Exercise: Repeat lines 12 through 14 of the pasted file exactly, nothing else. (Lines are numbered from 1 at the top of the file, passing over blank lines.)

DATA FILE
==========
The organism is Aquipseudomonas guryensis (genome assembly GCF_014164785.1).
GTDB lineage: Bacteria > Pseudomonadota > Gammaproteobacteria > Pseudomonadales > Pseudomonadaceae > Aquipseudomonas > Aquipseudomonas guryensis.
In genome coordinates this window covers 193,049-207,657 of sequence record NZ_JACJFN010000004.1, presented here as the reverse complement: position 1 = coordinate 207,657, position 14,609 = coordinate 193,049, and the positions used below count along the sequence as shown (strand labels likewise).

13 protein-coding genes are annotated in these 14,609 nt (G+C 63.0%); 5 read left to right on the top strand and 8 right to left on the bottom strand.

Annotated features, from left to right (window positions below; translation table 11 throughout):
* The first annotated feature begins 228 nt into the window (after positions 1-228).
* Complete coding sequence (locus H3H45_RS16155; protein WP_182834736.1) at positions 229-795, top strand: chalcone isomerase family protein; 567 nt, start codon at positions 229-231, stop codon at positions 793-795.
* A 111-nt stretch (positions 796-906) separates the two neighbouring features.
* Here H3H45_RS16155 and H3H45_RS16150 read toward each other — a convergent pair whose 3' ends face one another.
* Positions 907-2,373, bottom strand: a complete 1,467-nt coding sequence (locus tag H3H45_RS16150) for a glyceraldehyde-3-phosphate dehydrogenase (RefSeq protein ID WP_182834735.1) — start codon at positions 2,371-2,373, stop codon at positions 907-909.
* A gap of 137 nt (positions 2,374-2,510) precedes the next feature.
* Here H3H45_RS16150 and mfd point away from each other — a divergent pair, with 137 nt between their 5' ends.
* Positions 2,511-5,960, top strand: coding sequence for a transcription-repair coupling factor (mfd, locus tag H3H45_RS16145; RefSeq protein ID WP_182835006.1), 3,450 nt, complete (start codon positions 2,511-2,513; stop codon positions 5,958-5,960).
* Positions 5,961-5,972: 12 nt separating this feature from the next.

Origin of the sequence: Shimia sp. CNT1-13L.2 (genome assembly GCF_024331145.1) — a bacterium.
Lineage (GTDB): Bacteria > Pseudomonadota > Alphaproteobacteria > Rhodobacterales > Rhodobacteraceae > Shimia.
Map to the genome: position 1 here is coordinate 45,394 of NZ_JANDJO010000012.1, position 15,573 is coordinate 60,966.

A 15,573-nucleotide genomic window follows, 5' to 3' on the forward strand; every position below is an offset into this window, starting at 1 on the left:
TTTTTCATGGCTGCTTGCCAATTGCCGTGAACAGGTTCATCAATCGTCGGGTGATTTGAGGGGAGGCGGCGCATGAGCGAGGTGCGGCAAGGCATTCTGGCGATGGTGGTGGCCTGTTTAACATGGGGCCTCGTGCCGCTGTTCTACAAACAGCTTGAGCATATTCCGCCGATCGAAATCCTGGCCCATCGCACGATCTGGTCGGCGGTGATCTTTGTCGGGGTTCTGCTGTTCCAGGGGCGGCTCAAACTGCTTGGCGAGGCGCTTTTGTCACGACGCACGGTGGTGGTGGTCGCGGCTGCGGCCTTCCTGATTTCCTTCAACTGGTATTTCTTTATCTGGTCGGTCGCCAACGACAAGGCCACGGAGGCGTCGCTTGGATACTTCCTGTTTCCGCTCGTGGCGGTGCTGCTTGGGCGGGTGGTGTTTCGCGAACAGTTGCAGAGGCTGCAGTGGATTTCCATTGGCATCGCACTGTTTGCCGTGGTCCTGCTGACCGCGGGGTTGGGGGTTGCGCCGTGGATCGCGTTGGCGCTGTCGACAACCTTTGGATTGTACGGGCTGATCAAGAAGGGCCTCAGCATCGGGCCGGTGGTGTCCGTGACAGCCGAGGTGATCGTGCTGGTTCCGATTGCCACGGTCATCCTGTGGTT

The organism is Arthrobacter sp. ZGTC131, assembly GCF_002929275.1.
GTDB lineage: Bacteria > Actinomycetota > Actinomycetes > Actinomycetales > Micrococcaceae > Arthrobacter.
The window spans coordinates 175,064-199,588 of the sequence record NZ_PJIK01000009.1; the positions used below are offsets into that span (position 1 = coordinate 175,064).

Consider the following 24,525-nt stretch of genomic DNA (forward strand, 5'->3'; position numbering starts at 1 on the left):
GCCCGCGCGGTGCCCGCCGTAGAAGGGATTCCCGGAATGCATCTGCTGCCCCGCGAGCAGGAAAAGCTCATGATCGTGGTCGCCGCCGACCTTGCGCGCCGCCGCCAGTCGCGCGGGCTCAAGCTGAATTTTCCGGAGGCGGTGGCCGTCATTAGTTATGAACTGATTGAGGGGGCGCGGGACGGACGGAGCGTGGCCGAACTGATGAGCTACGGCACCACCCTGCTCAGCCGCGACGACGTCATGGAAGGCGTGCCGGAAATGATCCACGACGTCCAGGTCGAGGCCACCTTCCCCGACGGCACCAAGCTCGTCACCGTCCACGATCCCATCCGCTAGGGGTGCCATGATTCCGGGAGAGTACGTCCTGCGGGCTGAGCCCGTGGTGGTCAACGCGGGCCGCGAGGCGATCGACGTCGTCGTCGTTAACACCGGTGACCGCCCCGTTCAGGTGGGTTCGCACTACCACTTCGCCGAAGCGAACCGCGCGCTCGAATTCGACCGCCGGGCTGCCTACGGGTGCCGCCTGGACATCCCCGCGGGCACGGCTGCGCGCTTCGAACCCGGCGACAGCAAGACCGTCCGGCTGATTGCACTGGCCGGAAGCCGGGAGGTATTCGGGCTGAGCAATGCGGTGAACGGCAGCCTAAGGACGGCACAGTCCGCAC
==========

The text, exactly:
* Here H3H45_RS16150 and mfd point away from each other — a divergent pair, with 137 nt between their 5' ends.
* Positions 2,511-5,960, top strand: coding sequence for a transcription-repair coupling factor (mfd, locus tag H3H45_RS16145; RefSeq protein ID WP_182835006.1), 3,450 nt, complete (start codon positions 2,511-2,513; stop codon positions 5,958-5,960).
* Positions 5,961-5,972: 12 nt separating this feature from the next.